The majority of players playing in this game will hear their name called during the upcoming NFL draft, and all of them will surely be in an NFL camp this fall. Based on general manager Brad Holmes’ history, the Lions’ current spot in the rebuild, and the fact that they are coaching the American roster, the Lions could end up adding at least four and as many as eight players from today’s game to their roster.
Here are 20 players—one from each roster at each of the ten positions— that fit the Lions scheme and should be on Lions’ fan’s radars.
American: Malik Willis, Liberty (Jersey No. 7)
National: Kenny Pickett, Pittsburgh (8)
Willis is the hot name in the Lions community, and we have dedicated quite a few articles to him this week. He’s a dynamic quarterback that has seen his stock rise after his performance this week and may have locked himself into the first round.
Pickett may be the most complete quarterback in this draft class and has a chance to separate himself from the rest of the pack with a good performance in this game.
American: Dameon Pierce, Florida (27)
National: Abram Smith, Baylor (28)
Both Pierce and Smith are excellent pass blockers and that alone will get the Lions’ attention. But both have more to their game than just efficiency in the passing game and can bring some between-the-tackle production.
American: Calvin Austin III, Memphis (83)
National: Christian Watson, North Dakota State (1)
Austin was called “one of the smartest” wide receivers at the Senior Bowl by Lions’ wide receiver coach Antwaan Randel El. At just 5-foot-8, 173 pounds, Austin is undersized, but he uses that to his advantage in his routes. Add in his elite quickness and he routinely gains separation—something the Lions need amongst their receiver room.
Watson (6-foot-4, 211) established himself as a Day 2 receiver people need to be paying attention to. With the Lions also looking for an outside receiver, he should also be on the Lions’ wish list.
With Randel El wanting the Lions to draft two receivers in April, this combination would be fun.
American: Greg Dulcich, UCLA (85)
National: Trey McBride, Colorado State (85)
Last week, I speculated that the player Holmes traded for was Dulcich, and after this week, nothing has changed my mind. The former wide receiver is dripping with upside and could be someone they target to complement T.J. Hockenson.
McBride could end up being TE1 in this class due to his balance and efficiency. With the Lions in the market, may as well keep an eye on the top option.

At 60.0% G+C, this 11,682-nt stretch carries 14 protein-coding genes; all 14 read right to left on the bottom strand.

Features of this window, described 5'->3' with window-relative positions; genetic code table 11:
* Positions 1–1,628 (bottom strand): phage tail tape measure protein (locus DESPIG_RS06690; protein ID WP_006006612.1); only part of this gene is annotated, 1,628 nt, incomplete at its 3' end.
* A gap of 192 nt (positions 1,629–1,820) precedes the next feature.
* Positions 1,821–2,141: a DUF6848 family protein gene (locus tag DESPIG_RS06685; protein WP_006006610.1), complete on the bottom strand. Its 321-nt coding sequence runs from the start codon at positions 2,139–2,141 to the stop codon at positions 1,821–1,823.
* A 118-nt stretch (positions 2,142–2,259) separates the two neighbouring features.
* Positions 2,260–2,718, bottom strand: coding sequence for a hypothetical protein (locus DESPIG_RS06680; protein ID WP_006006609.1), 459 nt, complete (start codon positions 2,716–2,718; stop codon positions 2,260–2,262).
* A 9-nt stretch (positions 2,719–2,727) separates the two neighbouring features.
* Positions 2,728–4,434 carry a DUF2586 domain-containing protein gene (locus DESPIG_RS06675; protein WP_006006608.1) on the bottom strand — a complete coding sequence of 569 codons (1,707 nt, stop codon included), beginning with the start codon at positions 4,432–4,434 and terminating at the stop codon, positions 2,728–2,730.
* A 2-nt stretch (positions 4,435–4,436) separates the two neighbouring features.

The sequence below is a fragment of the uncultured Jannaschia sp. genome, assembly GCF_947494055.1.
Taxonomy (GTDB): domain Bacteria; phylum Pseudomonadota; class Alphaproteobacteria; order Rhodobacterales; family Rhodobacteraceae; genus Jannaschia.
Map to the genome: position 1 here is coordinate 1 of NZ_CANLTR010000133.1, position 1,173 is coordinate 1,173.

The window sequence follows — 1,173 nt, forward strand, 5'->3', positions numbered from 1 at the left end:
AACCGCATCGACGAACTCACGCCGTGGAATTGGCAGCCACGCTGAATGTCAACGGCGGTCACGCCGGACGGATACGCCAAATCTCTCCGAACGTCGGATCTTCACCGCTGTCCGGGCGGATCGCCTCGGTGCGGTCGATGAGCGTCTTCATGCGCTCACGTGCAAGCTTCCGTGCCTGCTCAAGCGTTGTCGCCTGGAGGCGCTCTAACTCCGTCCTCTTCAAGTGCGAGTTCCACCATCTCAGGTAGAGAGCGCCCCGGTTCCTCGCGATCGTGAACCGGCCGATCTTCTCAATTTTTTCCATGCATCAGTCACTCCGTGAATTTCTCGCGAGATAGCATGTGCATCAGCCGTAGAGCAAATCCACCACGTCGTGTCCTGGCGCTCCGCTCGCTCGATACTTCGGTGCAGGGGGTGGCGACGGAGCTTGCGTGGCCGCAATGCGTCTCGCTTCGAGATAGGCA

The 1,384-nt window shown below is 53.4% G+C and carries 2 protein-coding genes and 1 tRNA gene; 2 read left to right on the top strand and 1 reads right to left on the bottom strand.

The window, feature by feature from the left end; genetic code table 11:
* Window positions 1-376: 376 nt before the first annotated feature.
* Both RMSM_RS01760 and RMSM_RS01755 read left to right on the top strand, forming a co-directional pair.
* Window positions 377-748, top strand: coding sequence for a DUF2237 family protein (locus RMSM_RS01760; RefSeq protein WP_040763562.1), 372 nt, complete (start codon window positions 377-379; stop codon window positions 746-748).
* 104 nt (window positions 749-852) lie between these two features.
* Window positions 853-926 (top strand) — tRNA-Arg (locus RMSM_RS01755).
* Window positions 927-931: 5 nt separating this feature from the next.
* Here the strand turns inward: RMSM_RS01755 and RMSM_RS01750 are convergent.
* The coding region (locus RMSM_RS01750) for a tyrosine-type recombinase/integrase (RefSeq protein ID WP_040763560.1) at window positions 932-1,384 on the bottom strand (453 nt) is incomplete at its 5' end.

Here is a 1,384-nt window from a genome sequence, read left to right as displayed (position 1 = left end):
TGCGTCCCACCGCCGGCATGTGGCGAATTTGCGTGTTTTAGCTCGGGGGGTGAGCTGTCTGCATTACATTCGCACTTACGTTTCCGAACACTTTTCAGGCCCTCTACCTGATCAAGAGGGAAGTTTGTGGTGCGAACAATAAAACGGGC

American: Jamaree Salyer, Georgia (68)
National: Andrew Steuber, Michigan (71)
The Lions have invested in their offensive line and with no changes expected among the starters, they should have their eyes on position versatile options. My guess is that a Day 3 lineman with tackle/guard capabilities would appeal to them and both Salyer and Steuber are worth paying close attention to.
Interior defensive line
American: Devonte Wyatt, Georgia (95)
National: Perrion Winfrey, Oklahoma (98)
Big-time risers this week, both Wyatt and Winfrey wrecked the offensive line in practices and will likely do so in the game as well. Both are top-50 projected selections who have first-round aspirations due to their first step. Right now I have Wyatt as the better overall player but Winfrey isn’t far behind.
American: Kingsley Enagbare, South Carolina (53)
National: Dominique Robinson, Miami (OH) (11)
With expectations being that the Lions will take an edge rusher with the second overall pick, the need to add another edge in this class is low. But that shouldn’t restrict the Lions from keeping their options open to the idea of adding another player capable of making an impact as a disrupter. Both can set the edge and get home on the quarterback but consistency will be their biggest obstacle to overcome.
American: Damone Clark, LSU (18)
National: Chad Muma, Wyoming (48)
Two of my favorite players in this game, hands down.
Clark is highly intelligent and things really came into focus for him as a senior. At 6-foot-2 1⁄2, 240 pounds, he can run like the wind, drop into coverage, and blitz with efficiency. It also doesn’t hurt that Lions outside linebacker coach Kelvin Sheppard was his position coach at LSU before joining the Lions in 2020.
Muma has long been a favorite of mine due to his speed to the ball, intelligence, and instincts. At 6-foot-2 1⁄2, 241 pounds, he also has incredible speed for his size and could be an instant starter on the Lions’ defense.
American: Tariq Wollen, UTSA (20)
National: Coby Bryant, Cincinnati (29)
No player has seen his stock rise more than Wollen this week. Often thought of as a mid-Day 3 pick with upside, the 6-foot-3 1⁄2, 205 pounds former receiver recorded the fastest GPS speed at the Senior Bowl, and proved he should be considered in the top-100 picks.
As impressive as Wollen is, Bryant (6-foot-1 1⁄2, 191 pounds) also more than exceeded his expectations. He came into this week firmly as a Day 2 pick, but now should be in the top-50 conversation and wouldn’t be out of the question at pick No. 34 for the Lions.
American: Yusuf Corker, Kentucky (29)
National: Jalen Pitre, Baylor (8)
I grabbed Corker late in the fifth round in my Senior Bowl-Only Lions’ seven-round mock draft due to his ability to play in split zones and the upside to develop into a third safety role in the Lions scheme.
Pitre is a hybrid safety/linebacker that is becoming ever popular position in the NFL. While the Lions don’t currently have anyone in that role on their current roster, it is a position they could be looking to add, and the Baylor prospect is one of the best at it in this class.